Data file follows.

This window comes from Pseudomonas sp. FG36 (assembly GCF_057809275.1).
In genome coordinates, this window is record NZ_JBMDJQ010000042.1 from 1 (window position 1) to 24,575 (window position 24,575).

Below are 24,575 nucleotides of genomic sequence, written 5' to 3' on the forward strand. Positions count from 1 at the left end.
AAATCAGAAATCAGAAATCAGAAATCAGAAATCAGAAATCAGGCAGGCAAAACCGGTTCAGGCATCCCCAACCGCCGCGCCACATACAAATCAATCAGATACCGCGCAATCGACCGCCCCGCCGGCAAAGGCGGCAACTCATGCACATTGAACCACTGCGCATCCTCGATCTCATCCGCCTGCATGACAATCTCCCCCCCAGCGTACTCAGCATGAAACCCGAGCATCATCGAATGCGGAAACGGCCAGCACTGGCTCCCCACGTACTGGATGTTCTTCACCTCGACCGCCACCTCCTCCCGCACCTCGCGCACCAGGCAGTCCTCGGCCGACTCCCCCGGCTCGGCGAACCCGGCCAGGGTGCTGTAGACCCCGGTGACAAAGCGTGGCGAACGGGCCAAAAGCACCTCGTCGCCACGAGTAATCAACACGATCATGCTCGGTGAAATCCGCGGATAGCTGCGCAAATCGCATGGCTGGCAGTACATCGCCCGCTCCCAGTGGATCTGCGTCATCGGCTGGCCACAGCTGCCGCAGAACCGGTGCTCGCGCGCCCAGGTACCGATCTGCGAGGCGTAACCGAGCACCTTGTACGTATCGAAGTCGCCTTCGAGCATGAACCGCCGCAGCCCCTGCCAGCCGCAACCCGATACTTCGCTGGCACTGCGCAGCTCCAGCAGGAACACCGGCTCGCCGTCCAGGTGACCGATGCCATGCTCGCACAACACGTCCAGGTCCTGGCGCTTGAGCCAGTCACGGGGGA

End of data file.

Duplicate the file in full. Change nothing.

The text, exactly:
This window comes from Pseudomonas sp. FG36 (assembly GCF_057809275.1).
In genome coordinates, this window is record NZ_JBMDJQ010000042.1 from 1 (window position 1) to 24,575 (window position 24,575).

Below are 24,575 nucleotides of genomic sequence, written 5' to 3' on the forward strand. Positions count from 1 at the left end.
AAATCAGAAATCAGAAATCAGAAATCAGAAATCAGAAATCAGGCAGGCAAAACCGGTTCAGGCATCCCCAACCGCCGCGCCACATACAAATCAATCAGATACCGCGCAATCGACCGCCCCGCCGGCAAAGGCGGCAACTCATGCACATTGAACCACTGCGCATCCTCGATCTCATCCGCCTGCATGACAATCTCCCCCCCAGCGTACTCAGCATGAAACCCGAGCATCATCGAATGCGGAAACGGCCAGCACTGGCTCCCCACGTACTGGATGTTCTTCACCTCGACCGCCACCTCCTCCCGCACCTCGCGCACCAGGCAGTCCTCGGCCGACTCCCCCGGCTCGGCGAACCCGGCCAGGGTGCTGTAGACCCCGGTGACAAAGCGTGGCGAACGGGCCAAAAGCACCTCGTCGCCACGAGTAATCAACACGATCATGCTCGGTGAAATCCGCGGATAGCTGCGCAAATCGCATGGCTGGCAGTACATCGCCCGCTCCCAGTGGATCTGCGTCATCGGCTGGCCACAGCTGCCGCAGAACCGGTGCTCGCGCGCCCAGGTACCGATCTGCGAGGCGTAACCGAGCACCTTGTACGTATCGAAGTCGCCTTCGAGCATGAACCGCCGCAGCCCCTGCCAGCCGCAACCCGATACTTCGCTGGCACTGCGCAGCTCCAGCAGGAACACCGGCTCGCCGTCCAGGTGACCGATGCCATGCTCGCACAACACGTCCAGGTCCTGGCGCTTGAGCCAGTCACGGGGGA